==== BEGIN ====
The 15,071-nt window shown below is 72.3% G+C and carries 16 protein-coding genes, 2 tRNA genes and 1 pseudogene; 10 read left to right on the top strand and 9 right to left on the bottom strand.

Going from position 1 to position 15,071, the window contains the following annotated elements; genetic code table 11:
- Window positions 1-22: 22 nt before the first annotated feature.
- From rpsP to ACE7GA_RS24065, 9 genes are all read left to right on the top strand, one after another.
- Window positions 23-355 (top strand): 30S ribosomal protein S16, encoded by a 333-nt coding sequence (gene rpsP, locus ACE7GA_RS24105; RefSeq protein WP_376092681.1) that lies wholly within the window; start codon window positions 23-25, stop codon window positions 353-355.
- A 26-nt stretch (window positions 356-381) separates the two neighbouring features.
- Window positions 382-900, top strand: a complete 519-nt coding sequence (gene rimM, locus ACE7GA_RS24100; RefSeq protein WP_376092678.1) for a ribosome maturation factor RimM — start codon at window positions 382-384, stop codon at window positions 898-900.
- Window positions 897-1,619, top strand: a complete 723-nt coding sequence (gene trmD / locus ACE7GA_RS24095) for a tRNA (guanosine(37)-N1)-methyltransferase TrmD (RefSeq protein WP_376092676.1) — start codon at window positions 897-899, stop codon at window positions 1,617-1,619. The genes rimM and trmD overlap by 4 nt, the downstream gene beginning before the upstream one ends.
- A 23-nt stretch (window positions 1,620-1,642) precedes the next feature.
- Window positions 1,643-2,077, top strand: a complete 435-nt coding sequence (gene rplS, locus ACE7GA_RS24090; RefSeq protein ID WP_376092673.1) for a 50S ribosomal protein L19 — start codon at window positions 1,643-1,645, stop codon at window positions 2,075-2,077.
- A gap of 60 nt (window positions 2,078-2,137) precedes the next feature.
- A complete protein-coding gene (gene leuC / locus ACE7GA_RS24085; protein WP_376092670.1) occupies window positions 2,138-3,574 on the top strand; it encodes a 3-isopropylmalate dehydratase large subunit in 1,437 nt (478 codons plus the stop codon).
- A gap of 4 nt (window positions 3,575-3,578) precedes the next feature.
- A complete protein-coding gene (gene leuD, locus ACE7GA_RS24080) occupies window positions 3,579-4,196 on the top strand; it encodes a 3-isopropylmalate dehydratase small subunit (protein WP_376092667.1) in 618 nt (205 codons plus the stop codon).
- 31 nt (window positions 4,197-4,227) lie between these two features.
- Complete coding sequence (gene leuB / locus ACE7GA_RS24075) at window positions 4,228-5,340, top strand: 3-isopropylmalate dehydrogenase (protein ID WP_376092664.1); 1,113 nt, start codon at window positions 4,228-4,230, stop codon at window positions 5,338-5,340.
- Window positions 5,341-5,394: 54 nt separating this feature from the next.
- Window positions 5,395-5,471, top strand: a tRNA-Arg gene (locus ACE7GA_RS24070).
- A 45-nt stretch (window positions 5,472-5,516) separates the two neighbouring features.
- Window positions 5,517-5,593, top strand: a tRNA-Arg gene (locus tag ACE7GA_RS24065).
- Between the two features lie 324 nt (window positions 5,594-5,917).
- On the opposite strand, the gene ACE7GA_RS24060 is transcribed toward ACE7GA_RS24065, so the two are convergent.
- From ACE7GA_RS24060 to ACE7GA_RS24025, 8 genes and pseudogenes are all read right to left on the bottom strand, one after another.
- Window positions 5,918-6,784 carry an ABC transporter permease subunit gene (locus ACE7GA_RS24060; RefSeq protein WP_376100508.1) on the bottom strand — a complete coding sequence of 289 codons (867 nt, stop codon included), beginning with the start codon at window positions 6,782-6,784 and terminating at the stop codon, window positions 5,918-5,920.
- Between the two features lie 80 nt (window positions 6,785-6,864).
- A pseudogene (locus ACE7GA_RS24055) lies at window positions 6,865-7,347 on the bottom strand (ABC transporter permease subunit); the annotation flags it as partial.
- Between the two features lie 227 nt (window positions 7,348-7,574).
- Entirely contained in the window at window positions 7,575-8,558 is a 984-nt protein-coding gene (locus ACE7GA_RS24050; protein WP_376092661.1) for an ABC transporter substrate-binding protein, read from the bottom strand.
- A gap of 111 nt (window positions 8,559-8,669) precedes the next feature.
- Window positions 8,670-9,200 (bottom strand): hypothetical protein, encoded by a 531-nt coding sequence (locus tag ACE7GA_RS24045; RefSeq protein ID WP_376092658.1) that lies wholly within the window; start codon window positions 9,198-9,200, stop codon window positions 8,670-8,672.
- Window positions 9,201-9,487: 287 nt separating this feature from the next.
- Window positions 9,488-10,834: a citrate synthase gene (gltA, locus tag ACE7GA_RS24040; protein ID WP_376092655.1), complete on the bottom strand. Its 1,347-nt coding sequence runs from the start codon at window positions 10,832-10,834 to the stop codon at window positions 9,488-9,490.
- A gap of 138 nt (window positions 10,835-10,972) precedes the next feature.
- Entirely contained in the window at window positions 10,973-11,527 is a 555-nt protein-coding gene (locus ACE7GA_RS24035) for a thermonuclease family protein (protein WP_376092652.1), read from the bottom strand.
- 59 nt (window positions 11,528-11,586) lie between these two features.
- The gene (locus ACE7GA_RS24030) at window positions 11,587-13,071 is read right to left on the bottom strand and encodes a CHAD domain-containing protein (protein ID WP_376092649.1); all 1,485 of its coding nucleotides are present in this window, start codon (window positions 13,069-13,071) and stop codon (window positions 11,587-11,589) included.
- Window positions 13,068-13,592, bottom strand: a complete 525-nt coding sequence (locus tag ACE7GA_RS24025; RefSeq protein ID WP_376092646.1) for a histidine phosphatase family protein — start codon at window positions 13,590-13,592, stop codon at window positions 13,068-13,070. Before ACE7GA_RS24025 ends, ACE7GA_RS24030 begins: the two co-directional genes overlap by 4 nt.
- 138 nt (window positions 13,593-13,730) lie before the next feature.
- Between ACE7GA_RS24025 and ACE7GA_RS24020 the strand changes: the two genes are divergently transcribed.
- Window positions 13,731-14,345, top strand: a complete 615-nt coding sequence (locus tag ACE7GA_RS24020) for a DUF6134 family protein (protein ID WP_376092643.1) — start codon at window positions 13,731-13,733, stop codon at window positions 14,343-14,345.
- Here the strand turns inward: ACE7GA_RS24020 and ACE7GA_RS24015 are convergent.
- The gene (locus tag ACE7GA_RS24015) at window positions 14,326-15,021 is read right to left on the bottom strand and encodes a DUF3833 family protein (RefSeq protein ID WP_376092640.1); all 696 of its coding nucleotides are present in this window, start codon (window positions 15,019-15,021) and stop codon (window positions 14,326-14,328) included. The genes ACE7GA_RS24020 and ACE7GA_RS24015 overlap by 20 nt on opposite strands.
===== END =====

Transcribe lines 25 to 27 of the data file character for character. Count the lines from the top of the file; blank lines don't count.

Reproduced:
- Between the two features lie 80 nt (window positions 6,785-6,864).
- A pseudogene (locus ACE7GA_RS24055) lies at window positions 6,865-7,347 on the bottom strand (ABC transporter permease subunit); the annotation flags it as partial.
- Between the two features lie 227 nt (window positions 7,348-7,574).